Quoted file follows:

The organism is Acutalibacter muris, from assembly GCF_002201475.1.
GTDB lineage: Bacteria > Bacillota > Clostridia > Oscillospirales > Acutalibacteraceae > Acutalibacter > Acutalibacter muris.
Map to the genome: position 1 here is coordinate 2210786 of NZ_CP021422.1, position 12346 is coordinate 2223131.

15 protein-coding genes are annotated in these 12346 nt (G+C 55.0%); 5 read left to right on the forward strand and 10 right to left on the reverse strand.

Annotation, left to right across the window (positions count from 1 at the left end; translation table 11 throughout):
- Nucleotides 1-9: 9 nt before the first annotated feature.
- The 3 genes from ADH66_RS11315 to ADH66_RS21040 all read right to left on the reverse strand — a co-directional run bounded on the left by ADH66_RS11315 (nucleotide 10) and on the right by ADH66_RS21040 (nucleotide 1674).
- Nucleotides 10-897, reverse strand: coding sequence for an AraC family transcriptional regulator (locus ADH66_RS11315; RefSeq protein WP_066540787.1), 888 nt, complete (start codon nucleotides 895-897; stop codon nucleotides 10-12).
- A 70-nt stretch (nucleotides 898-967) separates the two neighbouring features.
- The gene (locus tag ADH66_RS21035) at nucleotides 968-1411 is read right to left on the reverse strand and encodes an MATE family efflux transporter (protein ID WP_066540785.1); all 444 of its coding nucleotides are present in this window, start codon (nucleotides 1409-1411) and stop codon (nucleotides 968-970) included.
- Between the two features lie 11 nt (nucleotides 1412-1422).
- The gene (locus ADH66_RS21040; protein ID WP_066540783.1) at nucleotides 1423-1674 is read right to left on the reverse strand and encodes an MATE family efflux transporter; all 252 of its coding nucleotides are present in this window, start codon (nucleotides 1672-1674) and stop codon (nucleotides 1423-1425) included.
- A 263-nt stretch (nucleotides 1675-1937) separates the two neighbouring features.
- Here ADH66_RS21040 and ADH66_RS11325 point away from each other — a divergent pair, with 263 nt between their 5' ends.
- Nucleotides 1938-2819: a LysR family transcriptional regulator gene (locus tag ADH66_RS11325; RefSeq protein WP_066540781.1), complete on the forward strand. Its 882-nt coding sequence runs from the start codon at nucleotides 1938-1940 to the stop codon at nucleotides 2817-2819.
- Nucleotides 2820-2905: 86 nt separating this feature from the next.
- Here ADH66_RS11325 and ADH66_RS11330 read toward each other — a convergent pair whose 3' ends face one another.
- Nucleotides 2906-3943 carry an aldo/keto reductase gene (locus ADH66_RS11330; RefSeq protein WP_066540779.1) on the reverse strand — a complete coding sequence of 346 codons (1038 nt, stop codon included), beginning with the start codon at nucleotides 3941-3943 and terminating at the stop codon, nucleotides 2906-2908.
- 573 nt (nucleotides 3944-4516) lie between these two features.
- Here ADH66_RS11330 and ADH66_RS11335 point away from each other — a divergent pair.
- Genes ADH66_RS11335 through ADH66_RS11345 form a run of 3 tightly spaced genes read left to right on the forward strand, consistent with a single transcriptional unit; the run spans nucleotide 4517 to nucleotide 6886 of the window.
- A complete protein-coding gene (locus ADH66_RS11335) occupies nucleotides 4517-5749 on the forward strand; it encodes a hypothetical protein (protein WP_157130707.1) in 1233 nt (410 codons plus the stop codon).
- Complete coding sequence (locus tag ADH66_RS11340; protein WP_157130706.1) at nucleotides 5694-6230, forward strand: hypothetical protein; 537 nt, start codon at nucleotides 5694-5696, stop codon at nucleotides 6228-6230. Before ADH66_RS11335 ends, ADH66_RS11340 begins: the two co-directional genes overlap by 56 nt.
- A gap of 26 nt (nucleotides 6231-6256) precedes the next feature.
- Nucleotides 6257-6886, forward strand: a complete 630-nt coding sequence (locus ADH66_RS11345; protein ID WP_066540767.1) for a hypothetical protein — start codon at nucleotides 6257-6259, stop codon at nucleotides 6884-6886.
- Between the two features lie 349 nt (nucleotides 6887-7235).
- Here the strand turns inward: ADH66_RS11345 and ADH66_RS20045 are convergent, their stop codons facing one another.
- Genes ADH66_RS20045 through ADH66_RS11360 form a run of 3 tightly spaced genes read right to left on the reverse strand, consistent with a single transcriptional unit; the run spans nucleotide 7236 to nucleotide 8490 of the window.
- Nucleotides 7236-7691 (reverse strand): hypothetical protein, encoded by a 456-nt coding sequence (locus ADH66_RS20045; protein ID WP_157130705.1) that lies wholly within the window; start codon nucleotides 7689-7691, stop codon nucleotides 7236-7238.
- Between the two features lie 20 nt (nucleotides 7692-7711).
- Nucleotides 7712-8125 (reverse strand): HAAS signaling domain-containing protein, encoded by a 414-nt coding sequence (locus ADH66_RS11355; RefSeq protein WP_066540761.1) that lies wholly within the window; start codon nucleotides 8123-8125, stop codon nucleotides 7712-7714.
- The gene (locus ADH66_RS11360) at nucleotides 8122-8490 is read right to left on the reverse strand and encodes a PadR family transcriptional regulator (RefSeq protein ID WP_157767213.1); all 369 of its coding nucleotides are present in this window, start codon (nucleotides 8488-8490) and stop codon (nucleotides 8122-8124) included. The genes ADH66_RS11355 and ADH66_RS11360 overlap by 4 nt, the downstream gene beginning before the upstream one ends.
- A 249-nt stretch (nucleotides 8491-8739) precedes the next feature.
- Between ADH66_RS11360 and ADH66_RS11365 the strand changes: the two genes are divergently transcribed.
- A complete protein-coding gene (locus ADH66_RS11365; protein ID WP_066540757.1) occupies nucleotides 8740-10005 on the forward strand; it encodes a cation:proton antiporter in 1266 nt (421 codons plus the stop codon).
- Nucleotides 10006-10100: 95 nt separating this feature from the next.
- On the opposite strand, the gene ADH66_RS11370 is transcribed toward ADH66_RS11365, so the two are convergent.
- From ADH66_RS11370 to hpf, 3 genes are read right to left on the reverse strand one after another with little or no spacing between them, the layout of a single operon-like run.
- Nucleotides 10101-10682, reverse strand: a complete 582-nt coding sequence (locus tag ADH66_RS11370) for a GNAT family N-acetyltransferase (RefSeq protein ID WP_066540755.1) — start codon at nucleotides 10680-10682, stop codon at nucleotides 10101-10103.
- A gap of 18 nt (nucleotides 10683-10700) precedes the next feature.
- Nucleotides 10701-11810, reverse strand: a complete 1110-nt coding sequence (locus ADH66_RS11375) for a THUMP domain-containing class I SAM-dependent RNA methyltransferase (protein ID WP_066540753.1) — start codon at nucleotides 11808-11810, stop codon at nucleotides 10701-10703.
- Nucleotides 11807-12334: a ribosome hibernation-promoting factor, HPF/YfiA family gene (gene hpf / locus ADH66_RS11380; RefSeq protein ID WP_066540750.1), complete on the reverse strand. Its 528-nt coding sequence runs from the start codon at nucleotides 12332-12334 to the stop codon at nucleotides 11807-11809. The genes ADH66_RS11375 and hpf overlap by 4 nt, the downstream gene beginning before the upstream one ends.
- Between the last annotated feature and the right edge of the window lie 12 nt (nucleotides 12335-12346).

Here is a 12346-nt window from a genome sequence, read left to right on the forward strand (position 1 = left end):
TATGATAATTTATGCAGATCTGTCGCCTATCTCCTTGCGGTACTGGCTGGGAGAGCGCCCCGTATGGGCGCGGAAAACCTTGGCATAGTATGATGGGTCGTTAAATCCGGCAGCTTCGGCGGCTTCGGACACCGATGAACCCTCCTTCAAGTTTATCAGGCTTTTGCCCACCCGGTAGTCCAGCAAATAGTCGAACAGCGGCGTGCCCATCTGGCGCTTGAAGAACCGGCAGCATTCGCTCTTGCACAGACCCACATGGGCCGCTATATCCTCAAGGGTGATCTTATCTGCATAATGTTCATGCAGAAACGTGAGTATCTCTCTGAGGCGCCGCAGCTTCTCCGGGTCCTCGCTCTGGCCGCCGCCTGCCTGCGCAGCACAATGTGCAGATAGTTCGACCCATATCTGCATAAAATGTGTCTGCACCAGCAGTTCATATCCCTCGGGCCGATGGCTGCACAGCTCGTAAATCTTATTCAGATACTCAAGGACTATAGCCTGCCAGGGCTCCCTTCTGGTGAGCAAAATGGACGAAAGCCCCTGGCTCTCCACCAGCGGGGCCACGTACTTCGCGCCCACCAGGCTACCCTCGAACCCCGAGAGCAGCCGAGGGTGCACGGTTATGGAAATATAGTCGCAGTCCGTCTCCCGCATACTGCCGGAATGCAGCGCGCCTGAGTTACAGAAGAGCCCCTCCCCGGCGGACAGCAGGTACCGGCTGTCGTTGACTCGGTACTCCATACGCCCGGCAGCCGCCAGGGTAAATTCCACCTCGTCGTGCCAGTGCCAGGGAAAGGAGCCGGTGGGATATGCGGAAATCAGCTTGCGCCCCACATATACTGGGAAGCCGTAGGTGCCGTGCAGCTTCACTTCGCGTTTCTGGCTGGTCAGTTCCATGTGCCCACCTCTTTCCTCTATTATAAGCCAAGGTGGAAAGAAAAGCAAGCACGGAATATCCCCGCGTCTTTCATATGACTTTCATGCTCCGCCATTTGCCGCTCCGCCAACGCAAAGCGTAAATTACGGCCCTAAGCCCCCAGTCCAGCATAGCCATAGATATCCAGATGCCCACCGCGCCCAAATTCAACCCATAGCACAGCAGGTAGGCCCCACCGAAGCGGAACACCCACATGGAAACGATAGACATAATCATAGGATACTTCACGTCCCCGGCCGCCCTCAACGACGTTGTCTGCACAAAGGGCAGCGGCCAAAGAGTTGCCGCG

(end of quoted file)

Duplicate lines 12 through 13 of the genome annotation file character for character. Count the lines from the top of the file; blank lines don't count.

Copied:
- The gene (locus ADH66_RS21040; protein ID WP_066540783.1) at nucleotides 1423-1674 is read right to left on the reverse strand and encodes an MATE family efflux transporter; all 252 of its coding nucleotides are present in this window, start codon (nucleotides 1672-1674) and stop codon (nucleotides 1423-1425) included.
- A 263-nt stretch (nucleotides 1675-1937) separates the two neighbouring features.